Thursday, 18 September 2008

Leeds gardens competition

Today the members of the group who judged the Pudsey entries in the Leeds In Bloom gardens competition attended the awards ceremony to see the winners receive their prizes.

Wednesday, 17 September 2008

Judges' comments

From the Yorkshire in Bloom website -


Pudsey are certainly progressing and things have moved on since the Spring Judging with the adoption and replanting of old rose beds and the trial of drought tolerant barrier baskets. If the business sector can be engaged, Pudsey will 'bloom' even more.


The judges were particularly impressed by:
1. The hanging baskets and beds in front of the Leisure Centre.
3. The summer displays by residents on The Chase.
4. Creation of the 'sea monster' and other plants by the children of the local school.

Areas suggested for future development:
1. Involvement of business sector to provide floral displays.
1. Improved maintenance to bedding areas in Pudsey Park.
4. More involvement from youth organizations.


The judges were particularly impressed by:
1. The trial of perennial plants (drought resistant) in barrier baskets.
1. The upkeep of Crimbles Allotment site.
2. The adoption of two old rose beds and their subsequent planting by the group with perennials.

Areas suggested for future development:
1. Coordinated mowing of Pudsey Park to ensure follow up work is in keeping with general grass areas.
2. Speak with 'Total Garage' to see if anything can be done with shrub bed.
4. Continued adoption by group of older shrub/rose beds etc.


The judges were particularly impressed by:

1. Work within the school by children/volunteers on the wild area and involvement with recycling and composting.

Areas suggested for future development:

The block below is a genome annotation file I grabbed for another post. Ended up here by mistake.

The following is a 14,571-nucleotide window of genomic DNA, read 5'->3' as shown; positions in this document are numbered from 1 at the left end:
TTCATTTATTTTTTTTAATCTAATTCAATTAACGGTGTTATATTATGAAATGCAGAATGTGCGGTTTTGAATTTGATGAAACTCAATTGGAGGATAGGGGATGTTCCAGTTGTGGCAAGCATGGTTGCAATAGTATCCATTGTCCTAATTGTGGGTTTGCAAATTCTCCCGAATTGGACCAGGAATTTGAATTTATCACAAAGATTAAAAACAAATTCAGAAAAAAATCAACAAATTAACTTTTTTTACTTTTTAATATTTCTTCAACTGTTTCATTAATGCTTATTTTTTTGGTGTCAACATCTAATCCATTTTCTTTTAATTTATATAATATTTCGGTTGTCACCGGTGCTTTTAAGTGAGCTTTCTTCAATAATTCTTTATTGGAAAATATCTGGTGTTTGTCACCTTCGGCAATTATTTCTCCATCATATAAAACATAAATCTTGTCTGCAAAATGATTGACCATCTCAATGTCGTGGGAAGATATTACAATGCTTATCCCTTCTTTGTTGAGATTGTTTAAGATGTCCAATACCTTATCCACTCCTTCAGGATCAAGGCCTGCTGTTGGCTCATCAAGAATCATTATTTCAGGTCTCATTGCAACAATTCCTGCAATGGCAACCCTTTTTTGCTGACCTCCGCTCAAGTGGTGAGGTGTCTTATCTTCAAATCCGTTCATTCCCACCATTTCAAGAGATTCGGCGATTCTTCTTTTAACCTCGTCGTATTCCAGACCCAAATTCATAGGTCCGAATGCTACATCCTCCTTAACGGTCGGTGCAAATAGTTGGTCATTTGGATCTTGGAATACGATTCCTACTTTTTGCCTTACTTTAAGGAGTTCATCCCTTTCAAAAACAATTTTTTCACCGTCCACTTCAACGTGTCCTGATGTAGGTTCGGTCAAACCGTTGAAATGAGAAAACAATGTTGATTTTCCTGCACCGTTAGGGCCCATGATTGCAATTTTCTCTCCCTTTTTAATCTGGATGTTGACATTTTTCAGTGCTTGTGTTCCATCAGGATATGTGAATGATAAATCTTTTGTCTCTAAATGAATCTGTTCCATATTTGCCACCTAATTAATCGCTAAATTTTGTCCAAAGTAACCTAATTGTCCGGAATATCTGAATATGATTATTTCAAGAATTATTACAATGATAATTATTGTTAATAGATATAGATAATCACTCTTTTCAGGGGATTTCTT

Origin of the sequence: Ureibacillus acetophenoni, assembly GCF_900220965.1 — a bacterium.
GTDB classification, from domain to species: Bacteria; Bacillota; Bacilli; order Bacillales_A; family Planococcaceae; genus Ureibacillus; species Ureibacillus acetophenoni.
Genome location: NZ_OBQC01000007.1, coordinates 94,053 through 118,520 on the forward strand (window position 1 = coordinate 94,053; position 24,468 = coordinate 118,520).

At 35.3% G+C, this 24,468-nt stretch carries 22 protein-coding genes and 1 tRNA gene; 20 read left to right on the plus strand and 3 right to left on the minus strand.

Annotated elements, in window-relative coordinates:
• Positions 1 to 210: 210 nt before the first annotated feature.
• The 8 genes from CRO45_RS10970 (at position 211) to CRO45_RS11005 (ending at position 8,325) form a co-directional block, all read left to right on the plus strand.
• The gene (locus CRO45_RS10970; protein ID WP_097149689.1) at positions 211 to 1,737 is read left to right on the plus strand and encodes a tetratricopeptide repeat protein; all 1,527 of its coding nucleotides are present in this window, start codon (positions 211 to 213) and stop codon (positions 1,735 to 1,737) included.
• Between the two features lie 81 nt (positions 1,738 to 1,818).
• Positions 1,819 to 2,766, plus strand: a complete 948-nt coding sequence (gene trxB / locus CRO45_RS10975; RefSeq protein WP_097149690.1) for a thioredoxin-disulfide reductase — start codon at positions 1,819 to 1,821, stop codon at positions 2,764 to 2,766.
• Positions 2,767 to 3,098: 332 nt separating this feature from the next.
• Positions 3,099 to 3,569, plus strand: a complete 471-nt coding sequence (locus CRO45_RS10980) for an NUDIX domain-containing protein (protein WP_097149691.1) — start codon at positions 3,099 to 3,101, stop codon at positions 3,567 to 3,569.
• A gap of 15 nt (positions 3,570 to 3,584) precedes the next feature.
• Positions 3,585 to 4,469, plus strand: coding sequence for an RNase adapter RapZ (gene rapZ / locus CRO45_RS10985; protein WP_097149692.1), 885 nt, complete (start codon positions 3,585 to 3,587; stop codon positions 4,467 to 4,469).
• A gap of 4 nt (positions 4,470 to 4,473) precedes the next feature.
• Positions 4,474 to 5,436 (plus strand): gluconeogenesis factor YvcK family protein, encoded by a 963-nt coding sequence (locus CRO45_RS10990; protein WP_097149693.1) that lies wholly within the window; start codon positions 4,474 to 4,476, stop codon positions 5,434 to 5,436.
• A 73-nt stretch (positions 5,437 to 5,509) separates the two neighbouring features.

1. Future planting/management of the pond area at Spinner Chase.
2. Possible extension of mulching to more beds.


The judges were particularly impressed by:

1. The general cleanliness of the streets.

Areas suggested for future development:
1. Renovate the two benches at 'Low Town' recently newly adopted area.
2. A few sites noted which required graffiti removal.


The judges were particularly impressed by:
1. The involvement of the judges to award prizes to the winners of various children's competitions.
2. The posters displayed by houses on Robin and Spinners Chase.

Areas suggested for future development:
1. Further publicity/press releases regarding the 'in bloom' group's work.
2. Future commercial sponsorship of areas etc.

Tuesday, 16 September 2008


Pudsey has been awarded a Silver in Yorkshire In Bloom. Our chairman, Robert, attended the award ceremony in Barnsley this evening.

Barrier troughs and Lowtown beds

This is one of our barrier troughs containing drought-tolerant alpines and succulents. Obviously the rainy summer hasn't been ideal for them, but they have survived! The calandrinia in the one above is absolutely covered in bright pink flowers.
These are the beds in the seating area on Lowtown. This shows the bed on the right. As you can see in the picture below, there are a few gaps at the front, however, we are growing some agastache from cuttings and will plant these out soon. The agastache will add some scent to the beds too; their foliage smells of aniseed.
Below is the bed on the left. The stipa giganteas are starting to flower on this side. In future years they will be even more impressive; their flower spikes can be over 6 foot tall.
The plants are all doing really well. When we planted them most were very young plants in 9cm pots so they have grown a lot since spring.
We chose rich warm colours in shades of pink, orange, yellow and purple. The picture below shows rudbeckias, potentillas, knautias and achilleas.
The grasses are doing well too. We chose evergreen species that will look good all year round. The one in the picture below in stipa arundinacea which has green and orange foliage.
The bright pink achilleas and bright yellow rudbeckias look really striking together. The rudbeckias were the smallest plants when we planted them, about 5cm high, but now they are the most visible.
Another evergreen foliage plant we used were heucheras. This purple-leaved variety looks great with the rudbeckias too.
The heucheras also get tall flower spikes of tiny blooms which contrast with the big bold flowers of the other perennials.